Cherie Flitton and her husband, John, have brought a touch of England to their shop, Chocolates by Lorada, which opened last January in Dilworth.
Cherie owned a similar store near London in Leighton Buzzard, a town in Bedfordshire, England, from 1986 to 1991. A photograph of it hangs in the Dilworth shop.
Chocolates by Lorada takes its name from combining parts of the first names of the Flittons’ two grown children, Lorraine and Adam.
“We are very much a close family, and I think that shows when people come in here and we talk about family and, you know, make them feel welcome,” Cherie said.
Handmade chocolate truffles with Belgian chocolate and fresh cream are on the menu in flavors such as rosemary, tiramisu, honey-cardamom and black muscat with blueberry.
There’s also a bacon truffle.
“I find a lot of people come in and they want it for their husbands or their boyfriends,” Cherie said. “It’s more of a masculine chocolate, really.”
The two best-selling flavors are caramel and peanut butter, said Cherie, noting that peanut butter is not as popular in England as it is in the United States.
Cherie and John said they hosted an event with Freedom School during the summer. They invited a group of young participants to visit the shop to learn about communication and customer service skills necessary to operate a small business.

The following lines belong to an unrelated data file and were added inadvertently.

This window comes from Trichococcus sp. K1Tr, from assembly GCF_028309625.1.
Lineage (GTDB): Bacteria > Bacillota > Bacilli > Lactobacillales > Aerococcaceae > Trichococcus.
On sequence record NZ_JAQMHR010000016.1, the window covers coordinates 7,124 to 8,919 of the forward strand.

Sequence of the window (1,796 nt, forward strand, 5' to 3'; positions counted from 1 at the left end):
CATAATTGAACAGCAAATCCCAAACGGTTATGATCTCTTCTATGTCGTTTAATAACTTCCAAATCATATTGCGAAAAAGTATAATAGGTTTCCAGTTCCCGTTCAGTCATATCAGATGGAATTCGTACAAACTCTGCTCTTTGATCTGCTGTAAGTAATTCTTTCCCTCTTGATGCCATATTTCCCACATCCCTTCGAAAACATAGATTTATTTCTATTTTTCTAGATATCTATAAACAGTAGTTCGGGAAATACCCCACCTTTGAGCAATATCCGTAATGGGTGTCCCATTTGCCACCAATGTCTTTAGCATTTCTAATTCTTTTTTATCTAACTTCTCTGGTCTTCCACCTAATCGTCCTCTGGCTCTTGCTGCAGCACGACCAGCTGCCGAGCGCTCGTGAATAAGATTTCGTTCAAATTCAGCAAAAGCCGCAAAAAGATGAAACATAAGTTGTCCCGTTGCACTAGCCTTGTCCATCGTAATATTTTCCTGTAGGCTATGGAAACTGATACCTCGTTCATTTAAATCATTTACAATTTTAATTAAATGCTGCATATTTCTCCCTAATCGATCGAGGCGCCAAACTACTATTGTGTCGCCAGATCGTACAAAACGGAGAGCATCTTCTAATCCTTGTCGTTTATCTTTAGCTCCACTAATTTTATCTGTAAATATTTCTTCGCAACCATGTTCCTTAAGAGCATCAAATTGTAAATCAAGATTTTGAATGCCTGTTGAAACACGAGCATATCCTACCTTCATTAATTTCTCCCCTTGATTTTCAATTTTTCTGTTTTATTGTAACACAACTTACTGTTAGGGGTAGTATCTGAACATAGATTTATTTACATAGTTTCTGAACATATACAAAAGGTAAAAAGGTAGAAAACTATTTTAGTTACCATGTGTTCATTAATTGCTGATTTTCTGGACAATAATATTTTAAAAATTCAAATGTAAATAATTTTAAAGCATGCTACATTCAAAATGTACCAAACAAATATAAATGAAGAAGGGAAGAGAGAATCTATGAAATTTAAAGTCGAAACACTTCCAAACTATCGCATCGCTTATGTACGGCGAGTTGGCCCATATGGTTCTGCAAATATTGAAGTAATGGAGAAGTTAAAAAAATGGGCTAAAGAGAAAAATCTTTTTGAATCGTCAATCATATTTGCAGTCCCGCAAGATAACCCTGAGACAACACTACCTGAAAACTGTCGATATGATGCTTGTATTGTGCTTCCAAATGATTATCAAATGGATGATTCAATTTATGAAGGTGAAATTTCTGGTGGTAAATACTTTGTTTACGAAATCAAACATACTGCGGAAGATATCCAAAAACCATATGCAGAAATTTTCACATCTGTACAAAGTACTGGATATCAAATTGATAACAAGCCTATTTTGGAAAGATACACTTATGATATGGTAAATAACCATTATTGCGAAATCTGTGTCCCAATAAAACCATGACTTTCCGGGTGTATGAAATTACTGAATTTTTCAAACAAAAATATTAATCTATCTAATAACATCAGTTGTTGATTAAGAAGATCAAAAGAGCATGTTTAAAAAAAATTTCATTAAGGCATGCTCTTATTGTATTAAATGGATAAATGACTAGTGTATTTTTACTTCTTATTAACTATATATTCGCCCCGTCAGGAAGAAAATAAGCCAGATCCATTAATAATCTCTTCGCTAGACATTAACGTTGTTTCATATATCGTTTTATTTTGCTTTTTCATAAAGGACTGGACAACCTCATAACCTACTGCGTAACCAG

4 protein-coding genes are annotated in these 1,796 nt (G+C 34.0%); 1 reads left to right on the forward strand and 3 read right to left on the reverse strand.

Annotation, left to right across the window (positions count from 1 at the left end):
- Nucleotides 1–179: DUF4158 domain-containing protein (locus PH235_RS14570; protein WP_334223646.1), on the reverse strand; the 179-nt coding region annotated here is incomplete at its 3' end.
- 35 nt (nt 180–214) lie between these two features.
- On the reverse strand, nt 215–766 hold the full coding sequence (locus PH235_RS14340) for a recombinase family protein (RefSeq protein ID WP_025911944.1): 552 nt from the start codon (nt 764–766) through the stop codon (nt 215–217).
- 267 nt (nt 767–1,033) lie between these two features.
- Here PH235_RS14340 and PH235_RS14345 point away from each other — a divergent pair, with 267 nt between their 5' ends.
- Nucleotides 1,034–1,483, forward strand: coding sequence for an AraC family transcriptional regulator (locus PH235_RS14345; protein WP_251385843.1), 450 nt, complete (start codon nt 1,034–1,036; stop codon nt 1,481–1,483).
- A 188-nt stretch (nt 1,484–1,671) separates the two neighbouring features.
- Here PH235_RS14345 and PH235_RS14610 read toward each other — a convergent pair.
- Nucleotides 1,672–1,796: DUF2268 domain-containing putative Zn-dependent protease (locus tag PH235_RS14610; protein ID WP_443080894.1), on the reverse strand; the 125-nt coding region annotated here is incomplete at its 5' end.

Freedom Schools are summer enrichment programs offered at sites in Charlotte and other cities.
“I was aware of Freedom School because I had done a project with them before I had the chocolate store, and my passion is for children,” Cherie said.
The students saw the machinery in the kitchen, dipped giant marshmallows in chocolate and did other activities, she said.
There also was a competition among students to create a new flavor of truffle to sell in the shop. The winner was Eboni Broadway of Sedgefield Middle School, and her strawberry cream cheese truffle.
The Flittons said for each strawberry cream cheese truffle they sell, they will donate 40 percent of the proceeds to Freedom School Partners, a nonprofit organization that provides Freedom School programs in Charlotte.
Owning a chocolate shop now is a different experience than it was many years ago in England, according to Cherie.
“People want to know the chocolate content, the sugar content,” she said.
It was John’s skill at hand-engraving work that prompted the couple to move to Charlotte from England in 1992. He came here to join Morrison Smith Fine & Custom Jewelers, he said.
John said he works as a self-employed engraver when he’s not busy helping Cherie in the chocolate shop.
Hope Yancey is a freelance writer. Have a story idea for Hope? Email her at firstname.lastname@example.org.
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